Proposition L was nixed by San Francisco voters yesterday. With nearly all of the votes counted, 62 percent rejected Sean Parker’s measure to keep SF in the 20th century by prioritizing free parking and encouraging driving.
Leaders at City Hall, and the agencies that shape SF’s streets, should read the writing on the wall: San Franciscans want to put the era of automobile-centric streets behind them, and it’s time to stop letting a vocal minority of curmudgeons hamper efforts to make streets safer and Muni more reliable.
“The voters gave a pretty resounding ‘yes,’ we do want these things built,” said Peter Lauterborn, who managed the “No on L” campaign. “I hope that the city leadership takes that to heart.”
“Hopefully, for projects that we’ve set out to do — Vision Zero, the [Transit Effectiveness Project] implementation, establishing the bike network — the SFMTA will be bolder than they have been in the past,” said Livable City Executive Director Tom Radulovich.
Voters also overwhelmingly approved two transportation funding measures, Propositions A and B. That’s a sign that San Franciscans have a strong appetite for better transportation options, and that they’re willing to bank on city agencies like the SFMTA to deliver them.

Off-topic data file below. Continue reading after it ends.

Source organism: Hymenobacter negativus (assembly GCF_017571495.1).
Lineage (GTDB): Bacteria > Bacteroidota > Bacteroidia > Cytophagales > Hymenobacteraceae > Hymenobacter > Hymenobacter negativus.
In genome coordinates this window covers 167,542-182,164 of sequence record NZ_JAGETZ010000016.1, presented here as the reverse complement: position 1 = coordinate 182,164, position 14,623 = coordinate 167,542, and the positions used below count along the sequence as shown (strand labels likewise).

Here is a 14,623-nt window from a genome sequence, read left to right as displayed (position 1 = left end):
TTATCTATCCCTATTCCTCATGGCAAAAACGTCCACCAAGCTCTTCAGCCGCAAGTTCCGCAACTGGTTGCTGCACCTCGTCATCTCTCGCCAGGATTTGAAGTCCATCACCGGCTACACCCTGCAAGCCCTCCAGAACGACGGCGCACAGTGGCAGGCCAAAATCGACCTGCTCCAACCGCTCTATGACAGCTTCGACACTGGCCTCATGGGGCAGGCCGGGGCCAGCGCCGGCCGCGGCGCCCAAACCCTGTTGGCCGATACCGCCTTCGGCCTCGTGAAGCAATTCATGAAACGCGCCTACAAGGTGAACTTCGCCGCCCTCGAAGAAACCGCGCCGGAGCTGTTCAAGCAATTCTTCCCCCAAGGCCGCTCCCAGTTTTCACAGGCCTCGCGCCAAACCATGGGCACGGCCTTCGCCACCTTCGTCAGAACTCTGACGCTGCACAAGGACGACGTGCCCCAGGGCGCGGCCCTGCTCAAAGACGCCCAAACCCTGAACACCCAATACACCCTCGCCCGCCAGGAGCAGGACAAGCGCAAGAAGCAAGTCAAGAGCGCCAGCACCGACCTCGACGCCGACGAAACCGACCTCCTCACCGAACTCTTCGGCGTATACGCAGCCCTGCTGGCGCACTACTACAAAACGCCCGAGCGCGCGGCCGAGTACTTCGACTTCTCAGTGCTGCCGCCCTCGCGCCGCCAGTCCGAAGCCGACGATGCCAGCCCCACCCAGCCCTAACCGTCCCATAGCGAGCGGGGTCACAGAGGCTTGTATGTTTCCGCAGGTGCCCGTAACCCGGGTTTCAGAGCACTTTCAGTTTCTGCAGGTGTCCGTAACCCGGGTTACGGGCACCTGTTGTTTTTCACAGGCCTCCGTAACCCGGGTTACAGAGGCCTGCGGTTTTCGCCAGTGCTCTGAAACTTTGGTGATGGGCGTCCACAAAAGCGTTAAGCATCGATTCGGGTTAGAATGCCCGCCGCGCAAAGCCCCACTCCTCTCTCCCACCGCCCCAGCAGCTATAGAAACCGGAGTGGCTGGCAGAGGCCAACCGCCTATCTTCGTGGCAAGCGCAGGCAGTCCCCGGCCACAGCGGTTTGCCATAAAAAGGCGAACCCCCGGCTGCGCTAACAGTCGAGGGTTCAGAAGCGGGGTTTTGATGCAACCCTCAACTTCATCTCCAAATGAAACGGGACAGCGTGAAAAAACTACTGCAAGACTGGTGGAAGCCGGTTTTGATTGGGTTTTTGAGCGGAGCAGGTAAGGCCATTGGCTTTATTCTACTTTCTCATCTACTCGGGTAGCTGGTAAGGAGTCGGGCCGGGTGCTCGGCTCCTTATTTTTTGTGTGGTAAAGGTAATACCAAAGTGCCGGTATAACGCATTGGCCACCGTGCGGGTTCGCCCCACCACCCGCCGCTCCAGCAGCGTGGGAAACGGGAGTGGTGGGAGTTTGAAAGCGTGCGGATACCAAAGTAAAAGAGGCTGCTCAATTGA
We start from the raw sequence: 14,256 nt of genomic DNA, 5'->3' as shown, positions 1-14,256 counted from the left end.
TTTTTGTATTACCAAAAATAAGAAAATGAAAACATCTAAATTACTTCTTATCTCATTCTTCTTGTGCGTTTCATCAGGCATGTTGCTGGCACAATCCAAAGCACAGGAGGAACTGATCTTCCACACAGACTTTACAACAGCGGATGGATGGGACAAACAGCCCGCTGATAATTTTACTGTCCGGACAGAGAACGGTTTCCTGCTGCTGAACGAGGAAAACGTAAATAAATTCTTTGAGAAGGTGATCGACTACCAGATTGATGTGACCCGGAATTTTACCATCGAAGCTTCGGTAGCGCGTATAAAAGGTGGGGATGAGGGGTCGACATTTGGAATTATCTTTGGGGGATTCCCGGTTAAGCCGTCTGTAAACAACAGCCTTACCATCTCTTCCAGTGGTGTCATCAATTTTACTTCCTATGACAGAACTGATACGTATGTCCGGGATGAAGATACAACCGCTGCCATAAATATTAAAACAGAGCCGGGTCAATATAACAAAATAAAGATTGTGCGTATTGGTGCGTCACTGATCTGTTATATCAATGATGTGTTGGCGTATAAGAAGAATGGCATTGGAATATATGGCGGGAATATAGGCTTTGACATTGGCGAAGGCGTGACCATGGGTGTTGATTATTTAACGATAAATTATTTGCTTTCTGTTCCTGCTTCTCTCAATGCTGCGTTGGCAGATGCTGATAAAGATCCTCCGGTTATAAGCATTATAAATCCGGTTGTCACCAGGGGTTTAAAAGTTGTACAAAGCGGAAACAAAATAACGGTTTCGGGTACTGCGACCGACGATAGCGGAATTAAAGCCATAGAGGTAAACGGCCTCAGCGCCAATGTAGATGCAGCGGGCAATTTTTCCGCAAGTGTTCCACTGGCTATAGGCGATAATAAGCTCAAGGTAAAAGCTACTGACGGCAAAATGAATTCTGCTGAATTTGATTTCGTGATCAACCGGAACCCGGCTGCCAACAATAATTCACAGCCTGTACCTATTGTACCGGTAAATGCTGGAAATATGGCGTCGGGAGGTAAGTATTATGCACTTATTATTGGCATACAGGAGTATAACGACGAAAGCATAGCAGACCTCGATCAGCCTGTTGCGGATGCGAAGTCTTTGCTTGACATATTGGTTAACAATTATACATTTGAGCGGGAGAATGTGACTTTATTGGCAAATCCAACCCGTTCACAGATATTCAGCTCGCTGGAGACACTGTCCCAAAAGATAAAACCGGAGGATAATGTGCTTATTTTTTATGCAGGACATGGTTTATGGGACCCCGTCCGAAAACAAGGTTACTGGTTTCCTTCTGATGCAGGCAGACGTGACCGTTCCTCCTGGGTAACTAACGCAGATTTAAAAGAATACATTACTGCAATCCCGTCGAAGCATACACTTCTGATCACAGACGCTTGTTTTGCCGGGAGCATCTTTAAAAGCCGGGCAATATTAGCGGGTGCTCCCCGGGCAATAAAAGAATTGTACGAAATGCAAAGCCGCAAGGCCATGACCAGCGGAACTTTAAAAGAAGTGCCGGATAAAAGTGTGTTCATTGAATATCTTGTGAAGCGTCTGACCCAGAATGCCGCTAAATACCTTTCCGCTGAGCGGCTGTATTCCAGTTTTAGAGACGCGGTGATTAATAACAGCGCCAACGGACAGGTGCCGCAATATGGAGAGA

The success of Prop A, a $500 million general obligation bond for transportation, was not surprising given the political boost it got from City Hall and specifically Mayor Ed Lee. Lee helped to raise over $1,100,000 for the Prop A campaign, despite no organized opposition.
Meanwhile, the more controversial Prop B garnered a surprising 61 percent of the vote, even though no campaign committee was organized nor was money raised to promote it. “The campaign was gathering an impressive list of endorsements,” said Supervisor Scott Wiener, who authored the measure.
“The voters showed that they really do care about smart transportation policy and investment,” said Wiener. “City Hall needs to match our own budget priorities with what the voters want.”